The safe bet is applying Omega 500 for SB tank-mixed with an effective fungicide for LLS. If you sprayed Miravis/Elatus the first week of August, I’d prefer to use Omega 500 at 1.0 pt/acre in the next few days to protect against SB. If you have a field that’s notorious for severe losses to SB, you can go to 1.5 pt/acre, but I haven’t seen a big difference in control between the two rates. I consider Omega 500 to have 3 weeks of activity against SB. So if it’s been 3 weeks or more since you applied Omega 500, I’d be thinking about that 2nd application right about now. Remember, Omega 500 has a 30 day PHI (preharvest interval). That’s 30 days prior to harvesting with a peanut picker, not 30 days until digging.
One saving grace is that temperatures go up again next Monday and maintain daily lows in the upper 60s/low 70s and highs in the upper 80s/low 90s until about September 11th according to the current forecast. Most peanuts in the region have fairly dense canopies now, so while the higher temperatures may slow SB development, the disease will continue to progress and potentially explode again if favorable conditions present themselves.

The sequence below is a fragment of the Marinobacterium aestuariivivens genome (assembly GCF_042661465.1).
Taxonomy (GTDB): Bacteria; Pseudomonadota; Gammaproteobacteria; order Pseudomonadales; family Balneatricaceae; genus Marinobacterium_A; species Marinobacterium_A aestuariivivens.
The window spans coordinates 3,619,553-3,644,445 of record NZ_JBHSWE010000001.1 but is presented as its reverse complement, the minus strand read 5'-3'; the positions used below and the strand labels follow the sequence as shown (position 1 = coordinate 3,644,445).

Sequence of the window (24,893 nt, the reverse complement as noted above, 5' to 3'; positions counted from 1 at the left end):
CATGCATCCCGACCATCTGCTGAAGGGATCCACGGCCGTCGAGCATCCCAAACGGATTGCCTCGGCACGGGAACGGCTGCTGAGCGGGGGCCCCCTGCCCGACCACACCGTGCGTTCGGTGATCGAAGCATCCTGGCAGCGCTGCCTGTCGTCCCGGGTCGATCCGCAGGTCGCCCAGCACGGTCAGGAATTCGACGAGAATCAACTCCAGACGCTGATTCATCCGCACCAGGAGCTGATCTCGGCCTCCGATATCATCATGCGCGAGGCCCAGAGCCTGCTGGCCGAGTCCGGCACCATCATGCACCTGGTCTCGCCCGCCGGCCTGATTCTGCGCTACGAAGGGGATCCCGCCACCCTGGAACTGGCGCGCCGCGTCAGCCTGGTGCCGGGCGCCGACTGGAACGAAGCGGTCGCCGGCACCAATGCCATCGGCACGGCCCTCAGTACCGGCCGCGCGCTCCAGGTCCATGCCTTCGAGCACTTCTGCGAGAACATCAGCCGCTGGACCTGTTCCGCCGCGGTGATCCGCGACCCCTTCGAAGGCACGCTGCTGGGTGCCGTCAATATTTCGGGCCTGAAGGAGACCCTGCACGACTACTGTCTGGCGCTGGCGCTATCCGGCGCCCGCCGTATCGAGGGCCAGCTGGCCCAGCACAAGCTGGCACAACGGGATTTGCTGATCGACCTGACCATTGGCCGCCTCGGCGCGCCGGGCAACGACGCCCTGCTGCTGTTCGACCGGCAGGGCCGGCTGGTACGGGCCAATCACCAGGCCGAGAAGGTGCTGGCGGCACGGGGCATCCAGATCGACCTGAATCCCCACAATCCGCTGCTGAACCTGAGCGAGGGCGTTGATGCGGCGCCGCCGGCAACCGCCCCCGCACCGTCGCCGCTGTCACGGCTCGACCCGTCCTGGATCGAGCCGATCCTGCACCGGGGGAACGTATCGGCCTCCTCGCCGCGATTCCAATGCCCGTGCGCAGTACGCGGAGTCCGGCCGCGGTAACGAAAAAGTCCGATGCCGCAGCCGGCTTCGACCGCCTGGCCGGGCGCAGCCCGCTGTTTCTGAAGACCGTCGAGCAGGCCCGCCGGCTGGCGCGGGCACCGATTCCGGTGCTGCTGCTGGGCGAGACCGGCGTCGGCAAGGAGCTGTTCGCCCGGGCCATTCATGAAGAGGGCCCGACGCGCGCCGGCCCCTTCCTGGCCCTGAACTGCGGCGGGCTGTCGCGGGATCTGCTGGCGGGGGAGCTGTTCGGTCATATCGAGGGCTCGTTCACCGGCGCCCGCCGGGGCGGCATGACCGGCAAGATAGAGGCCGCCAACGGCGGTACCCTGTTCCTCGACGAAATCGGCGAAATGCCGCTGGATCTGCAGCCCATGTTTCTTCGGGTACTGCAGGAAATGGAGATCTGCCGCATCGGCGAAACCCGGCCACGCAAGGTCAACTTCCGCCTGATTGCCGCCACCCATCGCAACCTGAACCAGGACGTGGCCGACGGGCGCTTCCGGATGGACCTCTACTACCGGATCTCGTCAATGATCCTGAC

Black light trap captures of corn earworm moths decreased this week in southeast Virginia. Sara Rutherford in Greensville had 13 per night; Scott Reiter reported 7 per night (Prince George-Templeton) and 8 per night (Prince George-Disputanta); Suffolk dropped to 20 per night. Here is the Table. Scott was getting 2 to 8 larvae (mostly in the 0.5-inch size range, or 4th instar) in his soybean samples this week. I had larval numbers range from 1 to 10 larvae per 25 sweeps in untreated Suffolk and Greensville soybean. There is no substitute for scouting your fields. To calculate your thresholds, please see this online calculator